Japan has a population
of approximately 125 million people packed tightly into a rather small
geographic area. The official language in Japan is Japanese. Japanese is spoken
only in Japan. The literacy rate in Japan is very close to 100 percent and 95
percent of the Japanese population has a high school education.
Japan’s form of
government is parliamentarian democracy under the rule of a constitutional
monarch. The Prime Minister is the chief government officer. The dominant
religion is Shinto, which is exclusive to Japan. However, the Japanese have no
Culturally, the Japanese
tend to be somewhat introverted in their ways. They generally are not receptive
to outsiders. When conducting business in Japan relationships and loyalty to the
group is critical for success.
The Japanese tend to
be rather direct in their questioning of foreigners. You may be asked
personal questions such as how much money do you earn or how large is your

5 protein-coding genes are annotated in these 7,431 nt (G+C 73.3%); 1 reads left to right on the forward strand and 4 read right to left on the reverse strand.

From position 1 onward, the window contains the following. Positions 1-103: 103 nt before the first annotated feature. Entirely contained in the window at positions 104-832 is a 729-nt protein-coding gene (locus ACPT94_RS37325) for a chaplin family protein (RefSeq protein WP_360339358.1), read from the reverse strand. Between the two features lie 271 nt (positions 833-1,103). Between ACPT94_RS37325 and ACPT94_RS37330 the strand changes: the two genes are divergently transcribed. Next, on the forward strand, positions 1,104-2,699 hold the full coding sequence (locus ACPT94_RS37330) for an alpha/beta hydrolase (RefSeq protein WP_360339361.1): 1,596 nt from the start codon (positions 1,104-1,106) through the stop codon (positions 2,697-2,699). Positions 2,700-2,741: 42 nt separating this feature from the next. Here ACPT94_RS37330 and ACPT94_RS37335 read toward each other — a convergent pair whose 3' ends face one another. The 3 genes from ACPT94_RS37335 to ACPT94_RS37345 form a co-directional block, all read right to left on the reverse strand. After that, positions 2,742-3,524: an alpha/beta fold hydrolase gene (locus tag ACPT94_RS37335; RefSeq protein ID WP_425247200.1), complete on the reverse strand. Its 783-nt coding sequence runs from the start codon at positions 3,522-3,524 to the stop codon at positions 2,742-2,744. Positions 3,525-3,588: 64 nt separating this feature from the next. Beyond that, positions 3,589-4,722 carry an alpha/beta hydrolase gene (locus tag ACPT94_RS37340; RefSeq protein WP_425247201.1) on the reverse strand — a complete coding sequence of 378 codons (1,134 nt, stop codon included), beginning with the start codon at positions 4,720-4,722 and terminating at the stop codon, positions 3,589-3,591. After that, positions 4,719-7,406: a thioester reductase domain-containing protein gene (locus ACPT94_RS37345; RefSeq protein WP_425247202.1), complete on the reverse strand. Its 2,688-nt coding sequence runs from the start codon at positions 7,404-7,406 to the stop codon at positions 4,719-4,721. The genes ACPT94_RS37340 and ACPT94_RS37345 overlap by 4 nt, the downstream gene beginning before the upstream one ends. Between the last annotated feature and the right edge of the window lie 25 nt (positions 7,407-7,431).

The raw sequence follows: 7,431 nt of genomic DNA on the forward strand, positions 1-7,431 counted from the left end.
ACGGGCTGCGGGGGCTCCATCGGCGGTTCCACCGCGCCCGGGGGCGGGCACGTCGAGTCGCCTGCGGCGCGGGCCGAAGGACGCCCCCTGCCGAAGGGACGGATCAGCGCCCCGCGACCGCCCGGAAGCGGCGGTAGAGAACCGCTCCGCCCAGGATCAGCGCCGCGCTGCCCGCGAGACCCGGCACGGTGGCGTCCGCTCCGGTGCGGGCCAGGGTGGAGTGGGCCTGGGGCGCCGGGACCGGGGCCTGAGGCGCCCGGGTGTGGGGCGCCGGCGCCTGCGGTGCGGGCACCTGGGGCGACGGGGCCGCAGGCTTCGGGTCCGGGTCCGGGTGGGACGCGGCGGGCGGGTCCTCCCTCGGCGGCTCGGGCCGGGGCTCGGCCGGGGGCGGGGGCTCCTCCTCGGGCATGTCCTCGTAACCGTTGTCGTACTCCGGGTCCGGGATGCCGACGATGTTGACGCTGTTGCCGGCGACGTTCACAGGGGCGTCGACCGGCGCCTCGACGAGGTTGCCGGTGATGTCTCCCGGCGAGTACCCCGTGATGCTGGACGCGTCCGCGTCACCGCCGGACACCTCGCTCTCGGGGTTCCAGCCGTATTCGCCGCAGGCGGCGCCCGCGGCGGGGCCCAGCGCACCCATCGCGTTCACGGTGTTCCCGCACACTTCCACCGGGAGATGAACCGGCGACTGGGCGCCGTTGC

The Geert Hofstede
analysis for Japan is dramatically different from other Asian Countries such as
Hong Kong, Korea or China. In Japan Masculinity is the highest characteristic.
The lowest ranking factor is Individualism, which coincides with their high
ranking in Uncertainty Avoidance. Japan is a more collectivist culture that
avoids risks and shows little value for personal freedom.
* WORLD FACTBOOK
- Those who dress according to
their status or position impress the Japanese. Dress to impress.
- Men should wear dark
conservative attire. Business suits are most suitable.
- Casual dress is never
appropriate in a business setting.